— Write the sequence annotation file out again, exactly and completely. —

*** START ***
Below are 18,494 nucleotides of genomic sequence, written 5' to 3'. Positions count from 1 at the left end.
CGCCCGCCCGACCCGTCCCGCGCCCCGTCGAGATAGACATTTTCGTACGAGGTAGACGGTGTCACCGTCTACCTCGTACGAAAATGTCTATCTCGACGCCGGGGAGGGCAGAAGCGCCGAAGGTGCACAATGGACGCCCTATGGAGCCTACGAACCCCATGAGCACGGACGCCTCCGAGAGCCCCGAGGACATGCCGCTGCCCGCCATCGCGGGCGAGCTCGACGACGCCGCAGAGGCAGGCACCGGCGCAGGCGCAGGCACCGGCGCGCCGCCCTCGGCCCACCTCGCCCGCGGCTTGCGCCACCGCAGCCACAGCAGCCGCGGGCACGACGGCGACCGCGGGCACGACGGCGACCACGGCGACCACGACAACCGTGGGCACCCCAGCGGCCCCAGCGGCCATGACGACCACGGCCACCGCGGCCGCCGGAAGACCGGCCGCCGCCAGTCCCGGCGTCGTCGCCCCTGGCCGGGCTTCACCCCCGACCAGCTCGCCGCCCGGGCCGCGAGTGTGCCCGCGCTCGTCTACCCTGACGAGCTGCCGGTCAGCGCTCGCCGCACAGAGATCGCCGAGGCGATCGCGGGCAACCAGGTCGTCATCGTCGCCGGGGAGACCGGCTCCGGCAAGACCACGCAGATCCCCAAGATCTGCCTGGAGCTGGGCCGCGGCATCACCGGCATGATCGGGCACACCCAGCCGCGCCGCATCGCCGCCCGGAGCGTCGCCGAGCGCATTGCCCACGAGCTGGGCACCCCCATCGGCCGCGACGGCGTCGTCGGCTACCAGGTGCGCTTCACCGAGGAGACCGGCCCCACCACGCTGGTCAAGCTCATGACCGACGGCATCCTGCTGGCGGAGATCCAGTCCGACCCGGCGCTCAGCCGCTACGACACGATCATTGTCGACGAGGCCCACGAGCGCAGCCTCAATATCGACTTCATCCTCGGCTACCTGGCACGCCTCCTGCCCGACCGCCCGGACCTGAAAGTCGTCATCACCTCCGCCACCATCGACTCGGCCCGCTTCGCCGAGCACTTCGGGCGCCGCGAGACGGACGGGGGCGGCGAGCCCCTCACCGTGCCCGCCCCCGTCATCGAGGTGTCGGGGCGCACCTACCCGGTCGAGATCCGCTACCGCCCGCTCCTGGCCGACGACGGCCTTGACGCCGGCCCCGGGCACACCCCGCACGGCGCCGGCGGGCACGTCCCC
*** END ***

Below are 18,494 nucleotides of genomic sequence, written 5' to 3'. Positions count from 1 at the left end.
CGCCCGCCCGACCCGTCCCGCGCCCCGTCGAGATAGACATTTTCGTACGAGGTAGACGGTGTCACCGTCTACCTCGTACGAAAATGTCTATCTCGACGCCGGGGAGGGCAGAAGCGCCGAAGGTGCACAATGGACGCCCTATGGAGCCTACGAACCCCATGAGCACGGACGCCTCCGAGAGCCCCGAGGACATGCCGCTGCCCGCCATCGCGGGCGAGCTCGACGACGCCGCAGAGGCAGGCACCGGCGCAGGCGCAGGCACCGGCGCGCCGCCCTCGGCCCACCTCGCCCGCGGCTTGCGCCACCGCAGCCACAGCAGCCGCGGGCACGACGGCGACCGCGGGCACGACGGCGACCACGGCGACCACGACAACCGTGGGCACCCCAGCGGCCCCAGCGGCCATGACGACCACGGCCACCGCGGCCGCCGGAAGACCGGCCGCCGCCAGTCCCGGCGTCGTCGCCCCTGGCCGGGCTTCACCCCCGACCAGCTCGCCGCCCGGGCCGCGAGTGTGCCCGCGCTCGTCTACCCTGACGAGCTGCCGGTCAGCGCTCGCCGCACAGAGATCGCCGAGGCGATCGCGGGCAACCAGGTCGTCATCGTCGCCGGGGAGACCGGCTCCGGCAAGACCACGCAGATCCCCAAGATCTGCCTGGAGCTGGGCCGCGGCATCACCGGCATGATCGGGCACACCCAGCCGCGCCGCATCGCCGCCCGGAGCGTCGCCGAGCGCATTGCCCACGAGCTGGGCACCCCCATCGGCCGCGACGGCGTCGTCGGCTACCAGGTGCGCTTCACCGAGGAGACCGGCCCCACCACGCTGGTCAAGCTCATGACCGACGGCATCCTGCTGGCGGAGATCCAGTCCGACCCGGCGCTCAGCCGCTACGACACGATCATTGTCGACGAGGCCCACGAGCGCAGCCTCAATATCGACTTCATCCTCGGCTACCTGGCACGCCTCCTGCCCGACCGCCCGGACCTGAAAGTCGTCATCACCTCCGCCACCATCGACTCGGCCCGCTTCGCCGAGCACTTCGGGCGCCGCGAGACGGACGGGGGCGGCGAGCCCCTCACCGTGCCCGCCCCCGTCATCGAGGTGTCGGGGCGCACCTACCCGGTCGAGATCCGCTACCGCCCGCTCCTGGCCGACGACGGCCTTGACGCCGGCCCCGGGCACACCCCGCACGGCGCCGGCGGGCACGTCCCC